Community-Based Family Planning

Community-based family planning (CBFP) brings family planning information and methods to women and men where they live rather than requiring them to visit health facilities. One of the main objectives of CBFP programs is to increase access to and choice of contraceptive methods in underserved areas. CBFP programs work through a variety of channels, including community health workers, community depots, drug shops, mobile services, and the private sector. Advancing Partners & Communities supports the expansion of CBFP services to help accomplish the goal of making the full range of modern family planning methods available at the community level.  CBFP services involve a significant level of community ownership and should also be linked to the government’s health system so as to not duplicate, replace, or ignore the existing system.

Photo credit: Amy Cotter/USAID

Below you will find links to resources created by APC and other organizations.

APC Resources

Advancing Family Planning in Last-Mile Communities: Voices of Experience
December 2019 | Report

Between 2012 and 2019, APC worked closely with a number of East African FBOs and CBOs to advance family planning in last-mile communities. Along with colleagues from these organizations and USAID, in September 2019 the project held a consultative workshop, “Voices of Experience,” to harvest the wisdom of individuals and groups working in this area and to inform new activities and possible funding going forward.

Population, Health, and Environment Story Map
November 2019 | Website

Learn more about the PHE work done by APC grantee, Hen Mpoano, in the Western region of Ghana. The project aimed to create awareness in PHE approaches to show the benefits of improved health and environment outcomes as well as strengthening community-based distribution systems for contraceptives and much more.

APC Uganda Activity Final Report
November 2019 | Report

The goal of APC in Uganda over the past five years was to reduce mistimed and unwanted pregnancies among teenagers and women of low parity and contribute to a reduction in total fertility rate. Learn more about the work and the results accomplished over this time period.

APC Revue du Programme Pays Bénin
August 2019 | Report

Entre septembre 2012 et avril 2019, le projet Advancing Partners & Communities (APC) financé par l’USAID et mis en œuvre par JSI Research & Training Institute, Inc. et FHI 360, a soutenu des programmes de santé communautaire au Bénin, principalement dans les 10 zones sanitaires de l’USAID et au niveau national.

Population Health And Environment: Changing The Story Of Communities Within The Greater Amanzule Wetland Area in Ghana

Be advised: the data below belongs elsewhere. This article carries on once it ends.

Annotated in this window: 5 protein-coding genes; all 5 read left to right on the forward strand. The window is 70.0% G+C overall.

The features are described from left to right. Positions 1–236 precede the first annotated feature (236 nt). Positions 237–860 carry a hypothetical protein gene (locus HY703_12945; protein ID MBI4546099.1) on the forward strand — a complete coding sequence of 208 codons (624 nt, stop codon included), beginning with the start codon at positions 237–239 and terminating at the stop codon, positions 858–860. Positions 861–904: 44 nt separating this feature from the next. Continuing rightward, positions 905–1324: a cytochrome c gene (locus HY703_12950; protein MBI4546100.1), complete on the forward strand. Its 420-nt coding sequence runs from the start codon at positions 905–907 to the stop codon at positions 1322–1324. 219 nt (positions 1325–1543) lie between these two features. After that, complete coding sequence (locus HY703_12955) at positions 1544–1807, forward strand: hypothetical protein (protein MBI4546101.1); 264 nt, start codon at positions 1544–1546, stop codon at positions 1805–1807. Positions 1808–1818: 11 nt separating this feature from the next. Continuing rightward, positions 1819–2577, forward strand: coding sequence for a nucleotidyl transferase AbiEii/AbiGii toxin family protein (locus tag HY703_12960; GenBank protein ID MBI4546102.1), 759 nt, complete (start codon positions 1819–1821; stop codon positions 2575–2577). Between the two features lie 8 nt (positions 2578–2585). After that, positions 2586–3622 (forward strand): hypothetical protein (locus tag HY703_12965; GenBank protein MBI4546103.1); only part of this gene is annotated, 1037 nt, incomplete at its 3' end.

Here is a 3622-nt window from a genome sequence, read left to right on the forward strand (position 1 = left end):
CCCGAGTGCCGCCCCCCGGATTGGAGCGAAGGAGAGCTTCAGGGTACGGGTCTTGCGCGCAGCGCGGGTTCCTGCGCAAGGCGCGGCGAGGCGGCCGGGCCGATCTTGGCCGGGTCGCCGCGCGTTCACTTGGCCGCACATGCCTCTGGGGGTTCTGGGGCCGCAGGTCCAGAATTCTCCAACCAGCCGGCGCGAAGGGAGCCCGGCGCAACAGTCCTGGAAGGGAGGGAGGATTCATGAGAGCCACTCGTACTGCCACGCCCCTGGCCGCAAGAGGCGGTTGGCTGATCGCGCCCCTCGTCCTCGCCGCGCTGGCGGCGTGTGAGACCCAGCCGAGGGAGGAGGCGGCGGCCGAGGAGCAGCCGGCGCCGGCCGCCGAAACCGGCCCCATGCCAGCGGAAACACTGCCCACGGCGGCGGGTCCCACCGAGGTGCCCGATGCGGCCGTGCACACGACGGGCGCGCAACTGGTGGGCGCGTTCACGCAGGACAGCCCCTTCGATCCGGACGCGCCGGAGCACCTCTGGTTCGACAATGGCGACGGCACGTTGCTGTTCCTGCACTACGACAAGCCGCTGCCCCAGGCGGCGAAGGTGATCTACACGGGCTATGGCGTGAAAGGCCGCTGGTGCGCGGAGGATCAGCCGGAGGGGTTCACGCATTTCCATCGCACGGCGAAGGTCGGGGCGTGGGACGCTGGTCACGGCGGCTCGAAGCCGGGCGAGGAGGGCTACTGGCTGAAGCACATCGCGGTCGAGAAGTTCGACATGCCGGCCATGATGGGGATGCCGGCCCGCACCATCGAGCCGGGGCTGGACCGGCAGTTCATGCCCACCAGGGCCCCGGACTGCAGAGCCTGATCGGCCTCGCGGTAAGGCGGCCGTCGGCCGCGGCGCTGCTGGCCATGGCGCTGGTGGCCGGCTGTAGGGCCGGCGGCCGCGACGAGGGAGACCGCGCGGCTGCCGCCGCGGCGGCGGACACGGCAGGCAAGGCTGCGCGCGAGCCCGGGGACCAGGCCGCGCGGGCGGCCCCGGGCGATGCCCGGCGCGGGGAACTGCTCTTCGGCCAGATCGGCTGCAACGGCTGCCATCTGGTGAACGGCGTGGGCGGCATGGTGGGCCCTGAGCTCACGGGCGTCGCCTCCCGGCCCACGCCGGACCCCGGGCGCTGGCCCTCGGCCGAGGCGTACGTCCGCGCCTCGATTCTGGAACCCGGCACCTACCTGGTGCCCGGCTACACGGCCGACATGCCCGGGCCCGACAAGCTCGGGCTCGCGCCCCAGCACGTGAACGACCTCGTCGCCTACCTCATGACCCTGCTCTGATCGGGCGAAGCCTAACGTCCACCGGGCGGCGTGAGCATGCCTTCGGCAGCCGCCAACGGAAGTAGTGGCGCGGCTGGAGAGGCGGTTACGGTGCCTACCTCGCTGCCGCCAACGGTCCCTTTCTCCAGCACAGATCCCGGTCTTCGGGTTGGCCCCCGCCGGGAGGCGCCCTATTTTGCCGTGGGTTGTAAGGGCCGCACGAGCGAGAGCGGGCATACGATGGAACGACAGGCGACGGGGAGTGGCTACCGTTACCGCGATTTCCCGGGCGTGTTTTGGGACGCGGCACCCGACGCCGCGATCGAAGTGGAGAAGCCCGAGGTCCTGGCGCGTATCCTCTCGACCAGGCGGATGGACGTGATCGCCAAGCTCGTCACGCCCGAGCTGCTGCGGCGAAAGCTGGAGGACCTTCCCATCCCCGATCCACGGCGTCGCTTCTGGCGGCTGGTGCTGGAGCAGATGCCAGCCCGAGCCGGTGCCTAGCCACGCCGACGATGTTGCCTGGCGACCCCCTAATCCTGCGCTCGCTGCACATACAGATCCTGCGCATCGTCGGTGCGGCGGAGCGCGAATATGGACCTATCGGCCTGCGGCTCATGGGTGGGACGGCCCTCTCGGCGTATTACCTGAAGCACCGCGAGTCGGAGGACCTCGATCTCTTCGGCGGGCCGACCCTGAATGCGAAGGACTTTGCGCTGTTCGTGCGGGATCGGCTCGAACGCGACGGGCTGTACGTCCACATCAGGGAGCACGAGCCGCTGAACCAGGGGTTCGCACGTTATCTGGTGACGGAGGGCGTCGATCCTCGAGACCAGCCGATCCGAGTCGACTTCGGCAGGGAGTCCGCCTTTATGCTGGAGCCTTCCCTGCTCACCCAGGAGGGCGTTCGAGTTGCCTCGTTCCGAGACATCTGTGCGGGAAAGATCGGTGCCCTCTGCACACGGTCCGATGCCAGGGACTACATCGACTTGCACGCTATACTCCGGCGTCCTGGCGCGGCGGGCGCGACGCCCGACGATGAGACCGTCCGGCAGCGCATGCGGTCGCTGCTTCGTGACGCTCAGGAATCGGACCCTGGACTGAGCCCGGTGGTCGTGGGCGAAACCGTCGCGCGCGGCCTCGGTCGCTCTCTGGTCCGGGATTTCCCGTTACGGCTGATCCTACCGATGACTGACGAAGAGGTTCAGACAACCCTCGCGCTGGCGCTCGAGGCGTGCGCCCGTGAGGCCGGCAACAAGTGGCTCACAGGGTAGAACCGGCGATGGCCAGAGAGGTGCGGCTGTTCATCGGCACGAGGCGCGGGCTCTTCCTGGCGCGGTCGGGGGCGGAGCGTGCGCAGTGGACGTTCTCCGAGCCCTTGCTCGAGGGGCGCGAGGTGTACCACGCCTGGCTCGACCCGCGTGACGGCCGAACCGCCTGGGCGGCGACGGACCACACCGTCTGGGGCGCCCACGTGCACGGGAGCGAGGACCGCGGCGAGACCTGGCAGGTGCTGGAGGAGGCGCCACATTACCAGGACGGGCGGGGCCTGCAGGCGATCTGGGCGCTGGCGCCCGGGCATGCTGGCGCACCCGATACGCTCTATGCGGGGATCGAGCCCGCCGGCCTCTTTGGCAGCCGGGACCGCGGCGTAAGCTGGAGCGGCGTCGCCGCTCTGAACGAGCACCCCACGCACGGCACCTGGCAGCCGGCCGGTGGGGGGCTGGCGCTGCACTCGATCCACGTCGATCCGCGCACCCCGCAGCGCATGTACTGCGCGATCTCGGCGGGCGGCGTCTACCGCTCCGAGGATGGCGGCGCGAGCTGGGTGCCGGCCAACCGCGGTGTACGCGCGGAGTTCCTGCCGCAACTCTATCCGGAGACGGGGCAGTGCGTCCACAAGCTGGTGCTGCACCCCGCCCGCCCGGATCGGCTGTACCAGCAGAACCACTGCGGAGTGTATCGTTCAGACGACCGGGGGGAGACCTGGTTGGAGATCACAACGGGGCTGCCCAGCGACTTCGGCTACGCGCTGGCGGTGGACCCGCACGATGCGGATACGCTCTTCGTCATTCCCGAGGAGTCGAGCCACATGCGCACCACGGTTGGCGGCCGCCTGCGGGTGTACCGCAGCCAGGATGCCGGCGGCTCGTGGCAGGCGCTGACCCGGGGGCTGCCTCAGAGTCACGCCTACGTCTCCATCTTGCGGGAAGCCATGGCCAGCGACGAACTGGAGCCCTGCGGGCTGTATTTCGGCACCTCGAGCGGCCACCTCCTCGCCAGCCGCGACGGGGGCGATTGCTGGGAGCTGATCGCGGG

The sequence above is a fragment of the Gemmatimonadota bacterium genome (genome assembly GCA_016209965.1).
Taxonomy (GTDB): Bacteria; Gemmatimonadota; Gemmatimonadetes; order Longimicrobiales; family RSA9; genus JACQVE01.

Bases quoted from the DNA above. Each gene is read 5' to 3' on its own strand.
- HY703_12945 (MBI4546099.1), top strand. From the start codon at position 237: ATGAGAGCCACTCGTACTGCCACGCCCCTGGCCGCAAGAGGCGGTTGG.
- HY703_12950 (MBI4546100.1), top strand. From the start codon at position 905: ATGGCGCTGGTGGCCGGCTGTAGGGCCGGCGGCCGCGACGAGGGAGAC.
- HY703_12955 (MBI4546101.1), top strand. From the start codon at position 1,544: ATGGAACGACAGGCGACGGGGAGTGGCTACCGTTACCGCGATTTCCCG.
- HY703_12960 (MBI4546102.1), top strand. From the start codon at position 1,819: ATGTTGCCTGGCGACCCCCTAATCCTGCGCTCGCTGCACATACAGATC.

July 2019 | Photo Gallery

Explore the story and lessons learned from the PHE project, Integrating Health and Family Planning into Greater Amanzule Wetland (GAW) Landscape Conservation and Small Scale Fisheries Management in the Western Region of Ghana.

Strengthening Multisectoral Approaches to Increase Access to High-Quality Family Planning Services in Uganda
July 2019 | Brief

Effective and sustainable health interventions are coordinated, multifaceted, and multisectoral, and leverage the resources and expertise of the public, faith-based, and private health sectors. This is especially the case with family planning activities, for which partnerships across health and non-health sectors have great potential to create demand for and improve delivery of family planning services.

Healthy Timing and Spacing of Pregnancies and Family Planning: Successful Approaches and Community Voices from Garba Tulla, Kenya
June 2019 | Project Highlight

Since 2014, through a grant by the USAID-funded APC project, World Vision Kenya has led the Healthy Timing and Spacing of Pregnancies project in Garba Tulla in northern Kenya, home to about 50,000 people.

Country Program in Review: Benin
May 2019 | Report

Between September 2012 and April 2019, APC supported community health programs in Benin, primarily in 10 USAID priority health zones and at the national level. The project focused on three main areas: 1) helping Benin reach its community health goals; 2) expanding and strengthening the country’s package of key health services and practices; and 3) institutionalizing and expanding community-based family planning.

Accomplissements du projet APC Bénin
May 2019 | Fact Sheet

Entre septembre 2012 et avril 2019, le projet APC financé par l’USAID et mis en oeuvre par JSI Research & Training Institute, Inc. et FHI 360, en partenariat avec le Ministère de la Santé du Bénin, a renforcé le système de santé communautaire dans le pays. APC a travaillé dans 10 zones sanitaires prioritaires de l’USAID, ainsi qu’au niveau national, pour améliorer la prestation des services et les interventions à haut impact (PIHI) dans les communautés et élargir la planification familiale à base communautaire. 

Photo Journal: Ameliorer la santé communautaire au Bénin
May 2019 | Photo Gallery

Entre 2012 et 2018, le projet Advancing Partners & Communities (APC) financé par l’USAID, en partenariat avec le Ministère de la Santé du Bénin, a renforcé le système de santé communautaire, en particulier la planification familiale. Cette collection de photos raconte l'histoire de ce travail.


Below are select resources related to key issues within community health systems strengthening.

Gender Norms of Health Care Providers